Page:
By Angel Adegbesan
Uber’s decision to rent electric vehicles from Hertz rental company is all hype and investors were right not to buy into it.
Uber announced last month that it will be renting about 50,000 electric Tesla vehicles to drivers. Uber’s stock dropped 3.9% following the announcement, and closed down 2.8% that day.
The deal, announced as a step toward the company’s zero-emissions goal by 2040, is just not worth the green hysteria. Less than 10% of Uber drivers currently rent their vehicles for the platform. Even so, the deal only offers a chance to about 5% of the one million Uber drivers in the U.S., according to industry research. The number further dwindles as the platform adds more drivers.
In addition, it limits the offer to drivers with a 4.7-star rating and a minimum of 150 trips.
For drivers who qualify for and want the deal, the price tag could be discouraging. Drivers will be able to drive a Tesla Model 3, with unlimited miles, for $334 a week, with the price expected to drop to $299 a week once the program gets under way.
Uber’s pay structure depends on several variables including location, distance, base fares and tips. However, according to industry estimates, an average pay for Uber drivers is between $9 to $10 per hour. The number increases up to $15 to $20 for drivers in metropolitan areas.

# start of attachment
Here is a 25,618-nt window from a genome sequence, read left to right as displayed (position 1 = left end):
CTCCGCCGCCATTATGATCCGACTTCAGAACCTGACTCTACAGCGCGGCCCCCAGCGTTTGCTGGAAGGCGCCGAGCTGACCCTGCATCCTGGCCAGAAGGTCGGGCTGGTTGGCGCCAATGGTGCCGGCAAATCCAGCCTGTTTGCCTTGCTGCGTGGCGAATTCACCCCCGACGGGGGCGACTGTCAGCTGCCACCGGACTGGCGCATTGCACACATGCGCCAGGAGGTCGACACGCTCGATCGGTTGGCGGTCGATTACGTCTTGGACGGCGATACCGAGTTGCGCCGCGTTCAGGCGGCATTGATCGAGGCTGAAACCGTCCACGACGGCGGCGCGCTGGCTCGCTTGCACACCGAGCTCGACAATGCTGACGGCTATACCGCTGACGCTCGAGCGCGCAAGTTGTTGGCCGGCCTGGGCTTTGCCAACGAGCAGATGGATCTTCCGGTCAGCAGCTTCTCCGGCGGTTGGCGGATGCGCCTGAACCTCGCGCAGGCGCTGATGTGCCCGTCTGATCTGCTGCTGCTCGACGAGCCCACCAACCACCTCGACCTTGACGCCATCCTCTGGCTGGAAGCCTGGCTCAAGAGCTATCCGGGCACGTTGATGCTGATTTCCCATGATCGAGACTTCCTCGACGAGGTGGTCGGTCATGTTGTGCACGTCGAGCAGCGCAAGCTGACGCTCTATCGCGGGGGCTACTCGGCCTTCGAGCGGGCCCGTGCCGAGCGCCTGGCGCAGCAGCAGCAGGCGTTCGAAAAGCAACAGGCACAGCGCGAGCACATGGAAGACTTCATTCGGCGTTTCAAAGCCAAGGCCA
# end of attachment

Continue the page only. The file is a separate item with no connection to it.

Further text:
An average driver in a metropolitan area with 40 hours behind the wheel would have a weekly gross income of up to $800, excluding tips and bonuses. The income shrinks as Uber takes up to 25% share of the base fares for each ride, leaving even less for expenses.
Uber also plans to charge consumers $1 more for electric vehicle rides in order to incentivize drivers to make the switch, even though consumers have no way of choosing the kind of vehicle they want.
The deal has a bad precedent as Uber has a dark history when it comes to supplying cars to drivers. The company shut down its Xchange Leasing business in 2017, which had provided vehicles to drivers who couldn’t find other financing, because it was losing too much money.
Same as Xchange Leasing, some worry that this new deal with Hertz will leave drivers in more financial debt than necessary.
There is also no metric to see how this will benefit Uber’s bottom line, as the apparent beneficiary seems to be Tesla, from the sale of the vehicles to Hertz.
It will ultimately be on drivers’ demand for these vehicles to convince investors that Uber is indeed going in the right direction, which seems unlikely at this point.